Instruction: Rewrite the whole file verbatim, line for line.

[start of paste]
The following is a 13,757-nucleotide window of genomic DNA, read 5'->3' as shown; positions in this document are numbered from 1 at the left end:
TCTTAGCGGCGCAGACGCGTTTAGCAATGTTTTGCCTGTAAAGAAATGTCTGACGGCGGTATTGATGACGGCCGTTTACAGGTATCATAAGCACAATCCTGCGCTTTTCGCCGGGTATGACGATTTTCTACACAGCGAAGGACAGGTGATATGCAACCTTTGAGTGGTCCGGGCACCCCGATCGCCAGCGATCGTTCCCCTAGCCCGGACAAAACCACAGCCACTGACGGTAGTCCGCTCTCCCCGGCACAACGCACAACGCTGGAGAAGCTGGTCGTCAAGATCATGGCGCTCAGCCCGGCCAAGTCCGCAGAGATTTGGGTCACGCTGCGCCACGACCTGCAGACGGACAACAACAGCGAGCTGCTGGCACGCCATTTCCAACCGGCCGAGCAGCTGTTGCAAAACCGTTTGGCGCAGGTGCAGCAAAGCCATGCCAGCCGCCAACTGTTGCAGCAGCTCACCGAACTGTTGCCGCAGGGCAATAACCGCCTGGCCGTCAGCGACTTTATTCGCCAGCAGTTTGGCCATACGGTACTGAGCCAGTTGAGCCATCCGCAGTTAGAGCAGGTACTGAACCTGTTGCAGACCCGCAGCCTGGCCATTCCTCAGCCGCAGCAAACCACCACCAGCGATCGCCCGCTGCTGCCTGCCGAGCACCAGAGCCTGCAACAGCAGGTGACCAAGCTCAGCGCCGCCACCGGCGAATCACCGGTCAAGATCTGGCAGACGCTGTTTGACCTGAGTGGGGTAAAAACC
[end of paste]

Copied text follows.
The following is a 13,757-nucleotide window of genomic DNA, read 5'->3' as shown; positions in this document are numbered from 1 at the left end:
TCTTAGCGGCGCAGACGCGTTTAGCAATGTTTTGCCTGTAAAGAAATGTCTGACGGCGGTATTGATGACGGCCGTTTACAGGTATCATAAGCACAATCCTGCGCTTTTCGCCGGGTATGACGATTTTCTACACAGCGAAGGACAGGTGATATGCAACCTTTGAGTGGTCCGGGCACCCCGATCGCCAGCGATCGTTCCCCTAGCCCGGACAAAACCACAGCCACTGACGGTAGTCCGCTCTCCCCGGCACAACGCACAACGCTGGAGAAGCTGGTCGTCAAGATCATGGCGCTCAGCCCGGCCAAGTCCGCAGAGATTTGGGTCACGCTGCGCCACGACCTGCAGACGGACAACAACAGCGAGCTGCTGGCACGCCATTTCCAACCGGCCGAGCAGCTGTTGCAAAACCGTTTGGCGCAGGTGCAGCAAAGCCATGCCAGCCGCCAACTGTTGCAGCAGCTCACCGAACTGTTGCCGCAGGGCAATAACCGCCTGGCCGTCAGCGACTTTATTCGCCAGCAGTTTGGCCATACGGTACTGAGCCAGTTGAGCCATCCGCAGTTAGAGCAGGTACTGAACCTGTTGCAGACCCGCAGCCTGGCCATTCCTCAGCCGCAGCAAACCACCACCAGCGATCGCCCGCTGCTGCCTGCCGAGCACCAGAGCCTGCAACAGCAGGTGACCAAGCTCAGCGCCGCCACCGGCGAATCACCGGTCAAGATCTGGCAGACGCTGTTTGACCTGAGTGGGGTAAAAACC